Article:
“It was bright cold day in April and the clocks were striking thirteen. That’s one o’clock in the afternoon using a 12-hour clock system. To be honest, I don’t know why I didn’t just simply write ‘1pm’.
– Nineteen Eighty-Four by George Orwell
“As Gregor Samsa awoke one morning from uneasy dreams he found himself transformed in his bed into a monstrous vermin. Still, he consoled himself: as a cockroach, he could easily survive the impending North Korean nuclear attack.”
– The Metamorphosis by Franz Kafka
“It is a truth universally acknowledged, that a single man in possession of a good fortune, must be in want of a good wife. Now, I ain’t saying she a gold digger, but Elizabeth Bennet wasn’t messin’ with no broke n***as.”
– Pride and Prejudice by Jane Austen
Quod Erat Demonstradum.
By Chin Tee
By now we have all seen the movie and its sequels. Much like the gigantic prehistoric lizards that populate this narrative, Crichton’s cautionary tale of science and capitalism run amok loom large in the public consciousness and refuses to die. But does the book still hold up after all this time? Sadly, in this reviewer’s opinion, it does not. Time has not been kind to Crichton’s workmanlike prose, his thinly drawn characters and his by-the-numbers plotting.
But out of all the missteps that this book makes, perhaps the greatest was taking my daughter and leaving me alive.
I was immediately struck, upon picking up the book again, that despite my familiarity with the film franchise, the book was filled with much extraneous detail that my brain had consigned to oblivion, an indicator of just how forgettable many of the characters and sub-plots from the book were. However, I will not forget, nor will I forgive, should one hair on my daughter’s head be harmed.
Crichton seems to have an obsession with theme parks, having also written the screenplay for Westworld, another cautionary tale of science run amok set in another futuristic theme park. Perhaps he’s attracted to the innocence of theme parks, how they represent a place where people let their guard down and give in to the illusion of safety. A place where nothing bad can happen. But this is precisely the sort of complacency that prevented me from realizing the danger that my daughter was in. Only now do I realize that this mildly diverting narrative of dinosaurs resurrected through mosquitos and DNA was designed to make me take my eye off the ball. A mistake that I will never make again.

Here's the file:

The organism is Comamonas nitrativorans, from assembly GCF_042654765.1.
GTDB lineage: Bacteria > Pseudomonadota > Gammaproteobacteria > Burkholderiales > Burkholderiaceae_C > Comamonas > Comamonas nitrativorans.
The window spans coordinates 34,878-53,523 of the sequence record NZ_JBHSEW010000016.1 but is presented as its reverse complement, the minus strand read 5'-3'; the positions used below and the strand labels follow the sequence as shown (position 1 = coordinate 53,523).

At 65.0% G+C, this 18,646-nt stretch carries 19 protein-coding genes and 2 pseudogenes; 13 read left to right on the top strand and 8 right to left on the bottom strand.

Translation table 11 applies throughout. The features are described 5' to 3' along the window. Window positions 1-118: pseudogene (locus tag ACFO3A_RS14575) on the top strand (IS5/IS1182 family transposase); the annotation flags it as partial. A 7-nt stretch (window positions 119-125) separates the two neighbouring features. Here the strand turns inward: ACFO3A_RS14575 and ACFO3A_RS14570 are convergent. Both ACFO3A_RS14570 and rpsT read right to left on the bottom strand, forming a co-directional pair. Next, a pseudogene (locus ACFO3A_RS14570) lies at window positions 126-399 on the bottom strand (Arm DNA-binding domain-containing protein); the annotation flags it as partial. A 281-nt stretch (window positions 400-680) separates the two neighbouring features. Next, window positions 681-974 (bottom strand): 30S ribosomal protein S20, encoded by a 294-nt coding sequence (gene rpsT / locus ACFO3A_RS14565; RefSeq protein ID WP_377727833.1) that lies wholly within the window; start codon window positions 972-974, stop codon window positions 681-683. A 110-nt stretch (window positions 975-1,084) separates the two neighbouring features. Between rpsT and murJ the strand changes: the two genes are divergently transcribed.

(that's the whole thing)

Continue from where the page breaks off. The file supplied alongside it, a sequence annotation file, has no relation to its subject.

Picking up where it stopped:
At times it’s hard to gauge the stance which Crichton wants the reader to take with regards to science, and it’s clear that novel owes a huge debt to that classic of rogue science, Mary Shelley’s “Frankenstein”. But Shelley’s book did not fetishize nor revel in the possibilities and wonders of science in the way Crichton clearly does. Indeed the heroes and the constant voices of reason tend to be the scientists. Dr Ian Malcolm perhaps comes closest to embodying this ambivalence to progress, being a chaos mathematician who comes across like a rock star and who effectively announces the moral quandary at the heart of the story in almost every line of dialogue he’s given. Namely that man must not play God. And if my daughter is not returned safely within the next 24 hours, God will not save you from my wrath. My vengeance will be swift and it will be brutal. And it certainly won’t unfold over the course of 448 pages of intermittent excitement.
In short, “Jurassic Park”, you messed with the wrong family. I am coming for you. There is no place on earth that you can hide. You made it personal. And now I am your judge, jury and executioner. Prepare for blood.
By Daniel Offen
Along with hundreds of thousands of other children I read The Old Man and the Sea as a part of my GCSE syllabus, I probably wouldn’t have touched it otherwise. The general consensus among our class was that it was a book about a man who was bad at catching a fish and not much else. The claims of our teacher that the fish, or the old man, or anything else, represented an attempt by Earnest Hemingway to talk about anything greater than fishing were viewed with extreme suspicion.